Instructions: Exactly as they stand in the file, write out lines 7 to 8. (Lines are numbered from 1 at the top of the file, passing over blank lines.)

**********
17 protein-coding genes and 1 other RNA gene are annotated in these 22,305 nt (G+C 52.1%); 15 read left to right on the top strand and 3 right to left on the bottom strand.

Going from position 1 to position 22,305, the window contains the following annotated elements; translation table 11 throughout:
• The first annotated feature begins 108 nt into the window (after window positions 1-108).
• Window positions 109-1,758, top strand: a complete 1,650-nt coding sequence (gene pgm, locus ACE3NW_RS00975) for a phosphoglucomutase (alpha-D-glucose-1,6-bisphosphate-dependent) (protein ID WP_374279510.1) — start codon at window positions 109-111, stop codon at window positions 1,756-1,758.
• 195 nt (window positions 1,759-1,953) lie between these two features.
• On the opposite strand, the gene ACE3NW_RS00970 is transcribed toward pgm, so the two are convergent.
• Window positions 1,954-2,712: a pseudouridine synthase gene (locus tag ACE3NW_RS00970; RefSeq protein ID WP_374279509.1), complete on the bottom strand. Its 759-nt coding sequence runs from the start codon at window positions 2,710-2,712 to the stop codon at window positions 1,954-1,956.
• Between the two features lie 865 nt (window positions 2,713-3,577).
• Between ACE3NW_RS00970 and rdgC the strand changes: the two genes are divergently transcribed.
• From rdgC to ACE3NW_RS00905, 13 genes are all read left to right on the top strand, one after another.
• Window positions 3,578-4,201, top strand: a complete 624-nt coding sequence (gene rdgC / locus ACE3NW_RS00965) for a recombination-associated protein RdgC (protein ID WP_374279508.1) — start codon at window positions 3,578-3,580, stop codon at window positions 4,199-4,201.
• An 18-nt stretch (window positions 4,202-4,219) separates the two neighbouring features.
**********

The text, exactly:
• Window positions 1,954-2,712: a pseudouridine synthase gene (locus tag ACE3NW_RS00970; RefSeq protein ID WP_374279509.1), complete on the bottom strand. Its 759-nt coding sequence runs from the start codon at window positions 2,710-2,712 to the stop codon at window positions 1,954-1,956.
• Between the two features lie 865 nt (window positions 2,713-3,577).